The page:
Further Scientific Evidence of the Severity of Climate Change

from Wildlife Promise

Today marks the release of the Third National Climate Assessment (NCA), a significant report that underscores the potential gravity of climate change to our nation’s well-being. This extensively peer-reviewed report is the product of years of work and it gives us the most comprehensive analysis of climate change in the United States that we have to date.

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Salmon and other key fish species are threatened by changes in temperature and precipitation.

The assessment re-enforces what we already know: that human-induced climate change is happening, and it is drastically changing wildlife habitat and communities across the country. From sea level rise in Florida, to powerful and prolonged drought in California, there is nowhere in the U.S. that isn’t feeling the pressure of climate change. As highlighted in the report, the average temperature in the U.S. has increased by about 1.5˚F since 1895, and more than 80% of that warming has occurred since 1980. These warmer temperatures are affecting some of our most iconic species. In the Northwest Atlantic, 24 out of 36 commercially exploited fish stocks showed significant range shifts with the warmer waters and across the country, warmer and drier conditions during the growing season and disrupting critical plant-pollinator relationships such as the monarch butterfly and the milkweed plant.

Swamp milkweed and monarch butterfly by Victor Quintanilla

Monarch butterflies are one of the pollinator species impacted by climate change. Photo by Victor Quintanilla.

The most striking take away from the National Climate Assessment is how many of these changes we are already experiencing. No longer is the science just about predicting what will happen decades down the road; we have powerful examples of what is already happening and how much more serious the impacts of climate change will get without meaningful action to reduce the threat. We are seeing temperatures rise faster, wildfires blaze stronger, and ocean acidification increase quicker. The scientific community is concerned and, as someone whose future is largely ahead of me, I share their concern and alarm.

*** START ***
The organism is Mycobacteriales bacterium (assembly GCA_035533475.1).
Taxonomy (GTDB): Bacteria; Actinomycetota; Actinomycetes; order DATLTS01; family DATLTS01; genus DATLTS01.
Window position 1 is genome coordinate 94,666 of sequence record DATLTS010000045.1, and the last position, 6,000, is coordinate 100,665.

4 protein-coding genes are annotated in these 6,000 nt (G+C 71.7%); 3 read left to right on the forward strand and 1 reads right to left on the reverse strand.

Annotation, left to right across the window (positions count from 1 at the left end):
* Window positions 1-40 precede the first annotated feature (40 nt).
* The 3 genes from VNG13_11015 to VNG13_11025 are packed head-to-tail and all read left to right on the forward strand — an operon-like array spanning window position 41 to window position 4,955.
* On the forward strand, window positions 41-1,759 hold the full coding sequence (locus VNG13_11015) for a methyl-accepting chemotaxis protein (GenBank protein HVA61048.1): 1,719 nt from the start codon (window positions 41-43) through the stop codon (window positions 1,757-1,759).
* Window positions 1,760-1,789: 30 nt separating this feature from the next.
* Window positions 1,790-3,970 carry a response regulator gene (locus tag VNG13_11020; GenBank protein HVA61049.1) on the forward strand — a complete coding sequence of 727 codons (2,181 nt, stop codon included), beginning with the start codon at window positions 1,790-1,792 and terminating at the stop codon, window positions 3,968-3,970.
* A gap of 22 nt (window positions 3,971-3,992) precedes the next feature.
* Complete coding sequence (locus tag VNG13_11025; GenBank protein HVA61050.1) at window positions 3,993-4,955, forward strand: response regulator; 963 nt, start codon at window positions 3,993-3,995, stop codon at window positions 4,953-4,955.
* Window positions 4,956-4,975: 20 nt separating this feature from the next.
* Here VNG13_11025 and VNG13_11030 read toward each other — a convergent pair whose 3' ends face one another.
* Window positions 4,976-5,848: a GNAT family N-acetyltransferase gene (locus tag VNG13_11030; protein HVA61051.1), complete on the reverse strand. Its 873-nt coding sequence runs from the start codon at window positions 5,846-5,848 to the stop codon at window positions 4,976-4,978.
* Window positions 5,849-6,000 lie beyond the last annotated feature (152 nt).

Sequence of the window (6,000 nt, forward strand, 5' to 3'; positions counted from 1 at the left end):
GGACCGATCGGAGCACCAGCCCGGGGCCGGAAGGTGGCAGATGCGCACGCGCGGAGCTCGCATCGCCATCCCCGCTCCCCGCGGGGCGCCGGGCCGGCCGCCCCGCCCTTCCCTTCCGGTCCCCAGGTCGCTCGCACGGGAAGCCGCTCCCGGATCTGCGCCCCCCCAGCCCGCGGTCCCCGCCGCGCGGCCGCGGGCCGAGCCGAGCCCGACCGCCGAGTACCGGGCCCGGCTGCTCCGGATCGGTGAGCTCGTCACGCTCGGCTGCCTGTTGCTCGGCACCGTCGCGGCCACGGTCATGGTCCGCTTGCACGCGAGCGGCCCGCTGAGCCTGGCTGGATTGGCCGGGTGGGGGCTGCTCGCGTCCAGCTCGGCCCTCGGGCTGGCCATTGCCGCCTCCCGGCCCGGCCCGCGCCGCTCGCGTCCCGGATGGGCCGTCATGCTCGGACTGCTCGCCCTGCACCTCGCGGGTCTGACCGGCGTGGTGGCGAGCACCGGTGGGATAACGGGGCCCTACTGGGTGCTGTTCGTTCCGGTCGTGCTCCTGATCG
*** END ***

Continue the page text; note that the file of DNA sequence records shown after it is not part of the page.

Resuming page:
How we need to respond

Importantly, the NCA also provides us with a gameplan to figure out how to respond to climate change in our daily lives. We will have to deal with these changes by acting to cut carbon pollution, changing our agriculture practices, and learning how to help wildlife and communities adapt. The changes we are seeing today are a warning and a glimpse into the future if we do not act now on climate. Moving forward, we need to:

  1. Do everything we can now to prevent these changes from overwhelming us in the future. One way to do this is by advocating for sensible and responsible limits on carbon pollution from power plants, the largest contributor of greenhouse gases in the United States.
  2. Take these changes into account in our everyday lives and adapting to the changing world around us. Climate resiliency projects and climate smart adaptation are two practical solutions that will help protect communities and wildlife habitat.

Take ActionThe National Climate Assessment is our call to do what we can now to cut carbon pollution and limit the impacts of climate change. Speak up now and tell the EPA that you support strong regulation on carbon emissions from power plants.